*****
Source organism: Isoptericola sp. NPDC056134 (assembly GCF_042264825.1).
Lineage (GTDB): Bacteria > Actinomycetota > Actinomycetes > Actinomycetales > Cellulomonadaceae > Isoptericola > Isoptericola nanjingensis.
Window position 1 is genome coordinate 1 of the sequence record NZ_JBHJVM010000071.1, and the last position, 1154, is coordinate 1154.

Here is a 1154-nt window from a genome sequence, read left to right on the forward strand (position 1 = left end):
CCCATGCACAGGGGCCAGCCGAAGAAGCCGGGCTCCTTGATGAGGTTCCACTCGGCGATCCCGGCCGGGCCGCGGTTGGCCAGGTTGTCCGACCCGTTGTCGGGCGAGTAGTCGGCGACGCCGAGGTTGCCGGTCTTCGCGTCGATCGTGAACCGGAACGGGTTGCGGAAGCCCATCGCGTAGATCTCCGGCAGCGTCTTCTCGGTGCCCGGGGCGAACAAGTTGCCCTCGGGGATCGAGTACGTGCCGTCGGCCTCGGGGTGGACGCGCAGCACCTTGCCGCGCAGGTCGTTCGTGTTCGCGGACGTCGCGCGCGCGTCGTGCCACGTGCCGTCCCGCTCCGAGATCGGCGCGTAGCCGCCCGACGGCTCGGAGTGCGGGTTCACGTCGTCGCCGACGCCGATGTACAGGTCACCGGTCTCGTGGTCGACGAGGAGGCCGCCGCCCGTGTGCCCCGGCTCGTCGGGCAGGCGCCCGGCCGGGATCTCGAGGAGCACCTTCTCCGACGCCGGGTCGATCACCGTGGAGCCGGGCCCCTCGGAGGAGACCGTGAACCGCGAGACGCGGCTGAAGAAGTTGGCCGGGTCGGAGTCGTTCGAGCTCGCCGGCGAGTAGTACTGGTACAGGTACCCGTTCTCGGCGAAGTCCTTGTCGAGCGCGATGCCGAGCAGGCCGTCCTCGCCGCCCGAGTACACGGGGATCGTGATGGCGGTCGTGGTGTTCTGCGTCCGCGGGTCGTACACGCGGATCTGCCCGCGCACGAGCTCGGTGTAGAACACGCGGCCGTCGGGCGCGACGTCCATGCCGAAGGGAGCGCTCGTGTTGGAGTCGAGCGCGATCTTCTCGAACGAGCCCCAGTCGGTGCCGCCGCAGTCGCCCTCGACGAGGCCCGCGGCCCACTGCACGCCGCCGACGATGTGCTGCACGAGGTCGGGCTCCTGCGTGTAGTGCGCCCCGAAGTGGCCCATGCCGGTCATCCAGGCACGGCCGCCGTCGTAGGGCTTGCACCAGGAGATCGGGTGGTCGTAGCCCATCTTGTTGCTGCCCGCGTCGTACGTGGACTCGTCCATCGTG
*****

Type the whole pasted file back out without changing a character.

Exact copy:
Source organism: Isoptericola sp. NPDC056134 (assembly GCF_042264825.1).
Lineage (GTDB): Bacteria > Actinomycetota > Actinomycetes > Actinomycetales > Cellulomonadaceae > Isoptericola > Isoptericola nanjingensis.
Window position 1 is genome coordinate 1 of the sequence record NZ_JBHJVM010000071.1, and the last position, 1154, is coordinate 1154.

Here is a 1154-nt window from a genome sequence, read left to right on the forward strand (position 1 = left end):
CCCATGCACAGGGGCCAGCCGAAGAAGCCGGGCTCCTTGATGAGGTTCCACTCGGCGATCCCGGCCGGGCCGCGGTTGGCCAGGTTGTCCGACCCGTTGTCGGGCGAGTAGTCGGCGACGCCGAGGTTGCCGGTCTTCGCGTCGATCGTGAACCGGAACGGGTTGCGGAAGCCCATCGCGTAGATCTCCGGCAGCGTCTTCTCGGTGCCCGGGGCGAACAAGTTGCCCTCGGGGATCGAGTACGTGCCGTCGGCCTCGGGGTGGACGCGCAGCACCTTGCCGCGCAGGTCGTTCGTGTTCGCGGACGTCGCGCGCGCGTCGTGCCACGTGCCGTCCCGCTCCGAGATCGGCGCGTAGCCGCCCGACGGCTCGGAGTGCGGGTTCACGTCGTCGCCGACGCCGATGTACAGGTCACCGGTCTCGTGGTCGACGAGGAGGCCGCCGCCCGTGTGCCCCGGCTCGTCGGGCAGGCGCCCGGCCGGGATCTCGAGGAGCACCTTCTCCGACGCCGGGTCGATCACCGTGGAGCCGGGCCCCTCGGAGGAGACCGTGAACCGCGAGACGCGGCTGAAGAAGTTGGCCGGGTCGGAGTCGTTCGAGCTCGCCGGCGAGTAGTACTGGTACAGGTACCCGTTCTCGGCGAAGTCCTTGTCGAGCGCGATGCCGAGCAGGCCGTCCTCGCCGCCCGAGTACACGGGGATCGTGATGGCGGTCGTGGTGTTCTGCGTCCGCGGGTCGTACACGCGGATCTGCCCGCGCACGAGCTCGGTGTAGAACACGCGGCCGTCGGGCGCGACGTCCATGCCGAAGGGAGCGCTCGTGTTGGAGTCGAGCGCGATCTTCTCGAACGAGCCCCAGTCGGTGCCGCCGCAGTCGCCCTCGACGAGGCCCGCGGCCCACTGCACGCCGCCGACGATGTGCTGCACGAGGTCGGGCTCCTGCGTGTAGTGCGCCCCGAAGTGGCCCATGCCGGTCATCCAGGCACGGCCGCCGTCGTAGGGCTTGCACCAGGAGATCGGGTGGTCGTAGCCCATCTTGTTGCTGCCCGCGTCGTACGTGGACTCGTCCATCGTG